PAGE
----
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Our star rating assesses the media's overall quality.

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Learning ratings

  • Best: Really engaging, great learning approach.
  • Very Good: Engaging, good learning approach.
  • Good: Pretty engaging, good learning approach.
  • Fair: Somewhat engaging, okay learning approach.
  • Not for Learning: Not recommended for learning.
  • Not for Kids: Not age-appropriate for kids; not recommended for learning.

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What parents and kids say

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Teen, 13 years old Written bypunkrocker July 1, 2009

Hilarious for older kids

THIS IS THE FUNNIEST SHOW EVER! It's one of my favorite shows and I think that kids should be able to watch it. Kids younger than 10 probably wouldn't get the jokes but I think it's apropriatte for basically any age. It's really funny. I LOVE AMY POEHLER! I love how she just turns any situation around in this show. cough *positive messages* cough.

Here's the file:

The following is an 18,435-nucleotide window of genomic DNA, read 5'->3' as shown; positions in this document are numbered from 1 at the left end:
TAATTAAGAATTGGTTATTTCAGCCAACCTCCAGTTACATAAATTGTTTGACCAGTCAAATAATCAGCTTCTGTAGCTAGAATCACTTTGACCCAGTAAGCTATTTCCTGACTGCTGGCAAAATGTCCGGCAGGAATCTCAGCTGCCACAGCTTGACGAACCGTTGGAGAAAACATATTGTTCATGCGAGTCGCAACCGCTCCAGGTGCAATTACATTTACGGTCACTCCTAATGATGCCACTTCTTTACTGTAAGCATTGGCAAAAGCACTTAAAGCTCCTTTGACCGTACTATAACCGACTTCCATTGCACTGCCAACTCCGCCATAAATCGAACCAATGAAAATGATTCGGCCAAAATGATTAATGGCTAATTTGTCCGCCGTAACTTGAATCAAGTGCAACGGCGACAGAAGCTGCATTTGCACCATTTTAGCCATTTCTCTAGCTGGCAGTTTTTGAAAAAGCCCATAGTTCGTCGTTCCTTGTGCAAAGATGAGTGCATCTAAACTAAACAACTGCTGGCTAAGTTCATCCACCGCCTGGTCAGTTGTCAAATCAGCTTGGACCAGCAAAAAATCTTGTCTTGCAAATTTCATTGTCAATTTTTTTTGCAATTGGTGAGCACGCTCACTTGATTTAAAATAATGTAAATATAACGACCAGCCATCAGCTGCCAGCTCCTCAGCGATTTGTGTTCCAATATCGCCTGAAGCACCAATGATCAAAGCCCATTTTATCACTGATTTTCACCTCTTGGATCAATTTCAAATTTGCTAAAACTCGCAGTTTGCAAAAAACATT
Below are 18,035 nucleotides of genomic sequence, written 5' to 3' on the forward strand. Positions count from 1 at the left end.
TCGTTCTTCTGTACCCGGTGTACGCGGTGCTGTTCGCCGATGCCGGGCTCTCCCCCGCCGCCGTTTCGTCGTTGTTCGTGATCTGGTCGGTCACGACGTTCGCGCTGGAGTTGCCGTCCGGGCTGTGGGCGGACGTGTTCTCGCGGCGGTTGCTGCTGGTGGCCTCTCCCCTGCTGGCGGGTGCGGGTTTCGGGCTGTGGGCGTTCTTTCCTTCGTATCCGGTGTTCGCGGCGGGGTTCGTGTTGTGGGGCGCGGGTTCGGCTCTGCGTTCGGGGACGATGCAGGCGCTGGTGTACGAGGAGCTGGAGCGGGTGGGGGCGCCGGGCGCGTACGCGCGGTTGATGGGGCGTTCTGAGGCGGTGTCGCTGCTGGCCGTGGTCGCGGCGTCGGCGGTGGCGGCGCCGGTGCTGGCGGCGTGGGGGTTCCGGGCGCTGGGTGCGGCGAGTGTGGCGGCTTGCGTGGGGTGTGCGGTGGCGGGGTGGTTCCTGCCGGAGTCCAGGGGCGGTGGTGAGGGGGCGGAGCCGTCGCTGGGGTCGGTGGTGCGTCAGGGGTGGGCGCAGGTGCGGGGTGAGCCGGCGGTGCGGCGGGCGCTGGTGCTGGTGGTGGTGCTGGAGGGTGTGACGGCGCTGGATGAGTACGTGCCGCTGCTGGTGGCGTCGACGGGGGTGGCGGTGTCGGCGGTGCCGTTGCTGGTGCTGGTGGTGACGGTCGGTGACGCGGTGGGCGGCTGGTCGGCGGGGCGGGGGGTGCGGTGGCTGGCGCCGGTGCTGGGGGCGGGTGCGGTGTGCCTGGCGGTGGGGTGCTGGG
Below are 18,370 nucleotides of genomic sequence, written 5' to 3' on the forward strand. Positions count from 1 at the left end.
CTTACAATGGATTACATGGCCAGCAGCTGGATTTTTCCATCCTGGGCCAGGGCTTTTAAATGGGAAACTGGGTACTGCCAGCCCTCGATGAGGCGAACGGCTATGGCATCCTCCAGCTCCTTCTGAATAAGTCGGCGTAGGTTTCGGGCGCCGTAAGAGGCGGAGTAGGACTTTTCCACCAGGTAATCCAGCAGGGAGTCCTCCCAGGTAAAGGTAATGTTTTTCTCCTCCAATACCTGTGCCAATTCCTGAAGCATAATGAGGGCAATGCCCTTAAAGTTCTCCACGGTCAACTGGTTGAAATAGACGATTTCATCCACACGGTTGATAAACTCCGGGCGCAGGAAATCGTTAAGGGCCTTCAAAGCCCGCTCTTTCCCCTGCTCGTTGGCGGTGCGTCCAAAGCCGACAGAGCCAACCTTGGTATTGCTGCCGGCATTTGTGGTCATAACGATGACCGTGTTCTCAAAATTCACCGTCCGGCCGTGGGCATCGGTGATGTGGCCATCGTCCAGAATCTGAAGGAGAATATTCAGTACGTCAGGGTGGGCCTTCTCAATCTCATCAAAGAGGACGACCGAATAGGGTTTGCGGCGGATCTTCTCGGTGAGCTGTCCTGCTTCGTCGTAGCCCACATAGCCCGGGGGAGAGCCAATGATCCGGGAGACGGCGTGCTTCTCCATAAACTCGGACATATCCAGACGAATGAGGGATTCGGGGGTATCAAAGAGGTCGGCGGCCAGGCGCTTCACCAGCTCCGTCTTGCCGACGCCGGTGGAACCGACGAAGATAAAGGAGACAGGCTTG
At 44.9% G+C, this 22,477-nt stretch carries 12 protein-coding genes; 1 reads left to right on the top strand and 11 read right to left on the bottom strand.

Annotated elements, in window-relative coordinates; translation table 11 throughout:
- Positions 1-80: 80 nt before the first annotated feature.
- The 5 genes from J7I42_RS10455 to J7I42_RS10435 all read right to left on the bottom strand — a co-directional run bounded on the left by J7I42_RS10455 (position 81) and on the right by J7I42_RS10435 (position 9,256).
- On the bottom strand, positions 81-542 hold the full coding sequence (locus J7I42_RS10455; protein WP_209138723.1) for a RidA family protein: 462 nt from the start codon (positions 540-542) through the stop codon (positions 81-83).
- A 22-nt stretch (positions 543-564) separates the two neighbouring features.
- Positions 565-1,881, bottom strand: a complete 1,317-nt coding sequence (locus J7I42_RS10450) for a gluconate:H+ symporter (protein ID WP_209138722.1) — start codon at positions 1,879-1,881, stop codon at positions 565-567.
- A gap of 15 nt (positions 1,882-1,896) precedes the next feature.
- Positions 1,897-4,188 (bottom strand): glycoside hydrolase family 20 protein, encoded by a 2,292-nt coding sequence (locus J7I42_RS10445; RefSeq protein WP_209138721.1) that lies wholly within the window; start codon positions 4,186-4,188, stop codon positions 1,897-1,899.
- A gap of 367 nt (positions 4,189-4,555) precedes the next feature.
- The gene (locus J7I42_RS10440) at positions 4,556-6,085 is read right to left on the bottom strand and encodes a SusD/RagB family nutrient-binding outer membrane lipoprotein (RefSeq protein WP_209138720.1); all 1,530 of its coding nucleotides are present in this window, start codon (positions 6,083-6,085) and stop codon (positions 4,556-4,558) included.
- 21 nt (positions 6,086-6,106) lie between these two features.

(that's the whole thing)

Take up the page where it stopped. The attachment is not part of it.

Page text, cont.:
What other families should know
Great messages
Parent of a 13 year old Written byTsion April 19, 2009

An Okay Show...

PARKS AND RECREATION is an okay show. The whole weekly episode is only 20 minutes long, and there are some funny parts. It's like this: when it's funny, it's really funny. But when it's not funny, it's dull.
There is some language: "b**ch", "a*s", and "d**n" are all used some (stronger language is bleeped out). Reference is made to "getting plastered" at a meeting, and mention is made of two colleagues sleeping together. There is mention of covering up cartoon penises on a mural (nothing is shown).

Teen, 17 years old Written byjohnthemon February 6, 2011

Not nearly as bad as the main reviewer says

This show is pretty clean, and mostly quite family friendly. And did I mention it's hilarious? Recommended for basically everyone 10 and up

What other families should know
Great messages
Great role models